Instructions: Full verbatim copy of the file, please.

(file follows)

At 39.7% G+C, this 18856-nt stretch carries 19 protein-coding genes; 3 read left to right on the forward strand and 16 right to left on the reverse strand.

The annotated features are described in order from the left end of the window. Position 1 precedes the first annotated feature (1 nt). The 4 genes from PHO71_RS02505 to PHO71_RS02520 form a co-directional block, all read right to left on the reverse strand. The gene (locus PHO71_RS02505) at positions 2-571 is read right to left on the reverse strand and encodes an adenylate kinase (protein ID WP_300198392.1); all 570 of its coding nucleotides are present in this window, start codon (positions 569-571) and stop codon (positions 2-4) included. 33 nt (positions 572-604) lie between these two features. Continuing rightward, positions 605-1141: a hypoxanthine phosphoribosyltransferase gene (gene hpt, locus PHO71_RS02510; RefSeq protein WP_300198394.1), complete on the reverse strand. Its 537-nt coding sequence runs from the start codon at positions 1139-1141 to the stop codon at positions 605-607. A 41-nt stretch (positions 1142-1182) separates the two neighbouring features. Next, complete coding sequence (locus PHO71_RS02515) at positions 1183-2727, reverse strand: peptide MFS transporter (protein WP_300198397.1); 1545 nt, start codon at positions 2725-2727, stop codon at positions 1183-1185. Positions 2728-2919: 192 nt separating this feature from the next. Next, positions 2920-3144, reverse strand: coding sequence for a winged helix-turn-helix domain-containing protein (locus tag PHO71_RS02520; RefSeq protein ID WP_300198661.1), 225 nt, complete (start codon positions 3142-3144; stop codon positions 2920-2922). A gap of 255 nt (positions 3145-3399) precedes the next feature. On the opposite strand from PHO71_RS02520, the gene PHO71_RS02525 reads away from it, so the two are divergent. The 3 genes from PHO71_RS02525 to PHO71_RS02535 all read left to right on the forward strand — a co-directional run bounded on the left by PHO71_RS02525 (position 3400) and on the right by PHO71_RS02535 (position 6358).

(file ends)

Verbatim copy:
At 39.7% G+C, this 18856-nt stretch carries 19 protein-coding genes; 3 read left to right on the forward strand and 16 right to left on the reverse strand.

The annotated features are described in order from the left end of the window. Position 1 precedes the first annotated feature (1 nt). The 4 genes from PHO71_RS02505 to PHO71_RS02520 form a co-directional block, all read right to left on the reverse strand. The gene (locus PHO71_RS02505) at positions 2-571 is read right to left on the reverse strand and encodes an adenylate kinase (protein ID WP_300198392.1); all 570 of its coding nucleotides are present in this window, start codon (positions 569-571) and stop codon (positions 2-4) included. 33 nt (positions 572-604) lie between these two features. Continuing rightward, positions 605-1141: a hypoxanthine phosphoribosyltransferase gene (gene hpt, locus PHO71_RS02510; RefSeq protein WP_300198394.1), complete on the reverse strand. Its 537-nt coding sequence runs from the start codon at positions 1139-1141 to the stop codon at positions 605-607. A 41-nt stretch (positions 1142-1182) separates the two neighbouring features. Next, complete coding sequence (locus PHO71_RS02515) at positions 1183-2727, reverse strand: peptide MFS transporter (protein WP_300198397.1); 1545 nt, start codon at positions 2725-2727, stop codon at positions 1183-1185. Positions 2728-2919: 192 nt separating this feature from the next. Next, positions 2920-3144, reverse strand: coding sequence for a winged helix-turn-helix domain-containing protein (locus tag PHO71_RS02520; RefSeq protein ID WP_300198661.1), 225 nt, complete (start codon positions 3142-3144; stop codon positions 2920-2922). A gap of 255 nt (positions 3145-3399) precedes the next feature. On the opposite strand from PHO71_RS02520, the gene PHO71_RS02525 reads away from it, so the two are divergent. The 3 genes from PHO71_RS02525 to PHO71_RS02535 all read left to right on the forward strand — a co-directional run bounded on the left by PHO71_RS02525 (position 3400) and on the right by PHO71_RS02535 (position 6358).